Newburgh Mayor Nick Valentine said he originally had no intention of advocating that the trials of five suspected terrorists be held in his city. However, when the question about possibly hosting the trials was posed directly by a reporter from The New York Post, he said he answered instinctively.
“I said I would host the trials here if offered the opportunity because I am looking out for the City of Newburgh,” he said. “This is a poor and struggling community right now, and maybe once in a while you grasp at a straw and watch where the chips fall.”
Since Valentine publicly stated that he would support moving the terrorists’ trials to Newburgh’s new courthouse, residents and others in the surrounding area have debated the benefits and security risks the city would encounter if this were to become a reality.
Discussion of the trials’ location, including that of the professed mastermind of the Sept. 11 attacks, Khalid Sheikh Mohammed, intensified after President Barrack Obama’s ad- ministration was faced with strong objections by New York City officials to hold them in lower Manhattan. Valentine is one of the many against having the trials so close to the World Trade Center site, also citing logistical reasons why a city like Newburgh would serve as a better host.
“It would have been horrendous if these trials were in lower Manhattan,” he said. “There are so many infrastructural differences between New York and Newburgh – it’s like night and day.”
After he made his statement regarding the trials, Valentine contacted Newburgh Police Chief Eric Paolilli to discuss the practicality of this idea. Paolilli said if he and his staff were given the right resources, security assistance and funding that he would “be able to keep Newburgh safe” in spite of security risks.
The Obama administration has previously proposed to grant $200 million for security costs to the city that hosts the trials.
“This could not cost the City of Newburgh a dime,” Valentine said. “However, if all safety, security and financial conditions were met, we would be up to this challenge.”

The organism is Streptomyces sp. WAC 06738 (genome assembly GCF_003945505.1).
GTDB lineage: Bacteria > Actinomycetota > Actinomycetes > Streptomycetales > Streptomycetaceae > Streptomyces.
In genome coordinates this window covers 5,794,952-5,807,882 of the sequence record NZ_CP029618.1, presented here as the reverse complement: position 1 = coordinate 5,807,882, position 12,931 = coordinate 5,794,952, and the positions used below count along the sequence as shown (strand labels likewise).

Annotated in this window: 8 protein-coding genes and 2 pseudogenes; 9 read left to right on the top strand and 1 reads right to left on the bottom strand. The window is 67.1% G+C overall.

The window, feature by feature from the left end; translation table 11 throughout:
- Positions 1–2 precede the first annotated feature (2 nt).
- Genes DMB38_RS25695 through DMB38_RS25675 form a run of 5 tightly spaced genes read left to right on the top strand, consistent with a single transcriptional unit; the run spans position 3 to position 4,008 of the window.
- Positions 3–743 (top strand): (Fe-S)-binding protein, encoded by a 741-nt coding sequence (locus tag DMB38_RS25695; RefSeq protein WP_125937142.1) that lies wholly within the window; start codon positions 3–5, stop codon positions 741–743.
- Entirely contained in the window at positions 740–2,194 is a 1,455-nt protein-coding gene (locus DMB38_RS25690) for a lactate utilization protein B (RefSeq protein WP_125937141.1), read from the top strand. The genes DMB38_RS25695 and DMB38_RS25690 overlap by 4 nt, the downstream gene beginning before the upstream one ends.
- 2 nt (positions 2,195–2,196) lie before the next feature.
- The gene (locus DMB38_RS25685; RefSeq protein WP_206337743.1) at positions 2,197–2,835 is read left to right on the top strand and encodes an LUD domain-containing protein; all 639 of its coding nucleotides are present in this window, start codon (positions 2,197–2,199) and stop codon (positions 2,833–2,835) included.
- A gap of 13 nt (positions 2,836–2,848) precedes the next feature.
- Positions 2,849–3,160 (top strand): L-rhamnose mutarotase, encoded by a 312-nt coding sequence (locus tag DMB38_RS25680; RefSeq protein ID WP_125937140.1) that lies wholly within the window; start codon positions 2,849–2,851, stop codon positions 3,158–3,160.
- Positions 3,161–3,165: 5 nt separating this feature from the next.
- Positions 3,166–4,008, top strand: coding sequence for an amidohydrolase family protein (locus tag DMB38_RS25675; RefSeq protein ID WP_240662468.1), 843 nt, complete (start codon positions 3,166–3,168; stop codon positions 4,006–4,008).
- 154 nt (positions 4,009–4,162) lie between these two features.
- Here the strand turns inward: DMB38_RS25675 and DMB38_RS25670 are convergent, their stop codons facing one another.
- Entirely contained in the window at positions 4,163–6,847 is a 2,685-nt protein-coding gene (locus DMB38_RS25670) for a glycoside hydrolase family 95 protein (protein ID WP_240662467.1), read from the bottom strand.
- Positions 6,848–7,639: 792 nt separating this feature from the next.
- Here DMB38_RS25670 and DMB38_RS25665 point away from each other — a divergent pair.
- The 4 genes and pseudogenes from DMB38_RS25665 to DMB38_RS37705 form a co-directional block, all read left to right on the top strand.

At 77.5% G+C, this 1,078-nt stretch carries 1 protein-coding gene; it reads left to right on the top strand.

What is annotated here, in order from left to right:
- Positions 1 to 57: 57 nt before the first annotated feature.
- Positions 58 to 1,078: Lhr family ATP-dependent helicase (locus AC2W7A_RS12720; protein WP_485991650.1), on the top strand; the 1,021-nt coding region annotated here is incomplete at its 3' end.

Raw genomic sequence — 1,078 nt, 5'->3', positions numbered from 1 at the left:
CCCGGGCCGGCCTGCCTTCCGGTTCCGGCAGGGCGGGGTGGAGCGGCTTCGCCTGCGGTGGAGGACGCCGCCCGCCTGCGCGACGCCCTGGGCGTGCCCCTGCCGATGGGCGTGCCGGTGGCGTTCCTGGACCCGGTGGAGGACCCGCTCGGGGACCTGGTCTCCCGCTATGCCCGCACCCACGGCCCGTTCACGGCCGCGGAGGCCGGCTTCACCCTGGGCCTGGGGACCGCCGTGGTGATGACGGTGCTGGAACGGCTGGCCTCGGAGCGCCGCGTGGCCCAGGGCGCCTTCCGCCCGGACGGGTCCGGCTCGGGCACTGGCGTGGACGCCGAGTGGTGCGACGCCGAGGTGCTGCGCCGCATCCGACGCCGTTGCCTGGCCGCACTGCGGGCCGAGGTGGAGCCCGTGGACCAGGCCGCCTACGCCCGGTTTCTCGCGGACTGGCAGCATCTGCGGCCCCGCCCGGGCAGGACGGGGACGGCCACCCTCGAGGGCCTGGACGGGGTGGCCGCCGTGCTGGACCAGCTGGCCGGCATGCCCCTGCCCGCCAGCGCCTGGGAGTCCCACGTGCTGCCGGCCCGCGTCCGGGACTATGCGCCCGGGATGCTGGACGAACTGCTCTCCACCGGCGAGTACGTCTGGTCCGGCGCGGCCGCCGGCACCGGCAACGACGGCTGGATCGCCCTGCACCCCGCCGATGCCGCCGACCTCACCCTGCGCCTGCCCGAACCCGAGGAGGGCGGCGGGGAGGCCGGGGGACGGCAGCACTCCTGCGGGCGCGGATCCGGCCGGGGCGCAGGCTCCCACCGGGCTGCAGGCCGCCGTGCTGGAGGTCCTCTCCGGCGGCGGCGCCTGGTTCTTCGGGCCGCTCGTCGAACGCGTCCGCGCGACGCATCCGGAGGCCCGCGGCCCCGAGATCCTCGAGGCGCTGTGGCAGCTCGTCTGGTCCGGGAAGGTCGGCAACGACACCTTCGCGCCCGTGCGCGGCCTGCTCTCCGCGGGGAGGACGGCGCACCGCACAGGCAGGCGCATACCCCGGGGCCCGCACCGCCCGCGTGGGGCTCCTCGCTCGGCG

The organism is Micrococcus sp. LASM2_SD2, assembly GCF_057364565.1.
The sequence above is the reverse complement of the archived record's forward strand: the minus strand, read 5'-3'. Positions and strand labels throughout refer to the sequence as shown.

However, Valentine said that many have questioned his willingness to bring the suspected terrorists to court in the city. Tiffany Niles, a fourth-year student at SUNY New Paltz from the neighboring town of New Windsor, said she is concerned about the currently high crime rate in the area. Although law enforcement officials said the increased police presence would curb crime, Niles said it would be “ridiculous” to introduce further security risks.
“Honestly, what would make the government choose to hold the trials in Newburgh?” she said. “Those who have managed to hide from the crime are now going to be subjected to the possibility of fatal terrorism.”
Tracy Younes, a third-year New Paltz student out of New- burgh, also cited concerns she had about raising the terror threat in the area. However, Younes said she would not be op- posed to the trials being held in the city.
“Because it is a terrorist trial that would be so close to the Stewart Air Force Base, I feel this could be a target,” she said. “But the trials have to be held somewhere, so why not here? Newburgh has political history and there’s no reason that it can’t have a political future.”
According to Valentine, 90 percent of the feedback he has received has been positive, with city officials, students at local colleges such as Mount St. Mary and residents saying that they would like to see the city be brought in a positive light by assisting in the democratic process.
If federal officials decided to bring the trials to the Orange County city, Newburgh would also play host to hundreds of media and security personnel, whose potential spending could raise revenue for the local economy.
“Not to make light of the situation, but putting the city’s name out there and housing thousands of visitors could have major effects,” Valentine said. “Media and security officials would be entrenched here for months at a time, and they are going to spend money.”
However, Valentine said he did not want his offer to come off as a sales pitch, citing that respect for people in the area affected by the Sept. 11 attacks and the safety of citizens is of utmost importance.
Consequently, the mayor will not be contacting officials in Washington to push for the trial to be held in the $22 million courthouse on the corner of Robinson Ave. and Broadway. Valentine said he does not want to appear as though he is grandstanding and will leave it to the federal government to make a decision.
“Unless I hear something, I am not going to say anything more,” he said.
According to SUNY New Paltz Director of Media Relations Eric Gullickson, the college would take precautions to maximize safety of students using the protocol outlined in the emergency communications plan, which includes addressing parent and student concerns.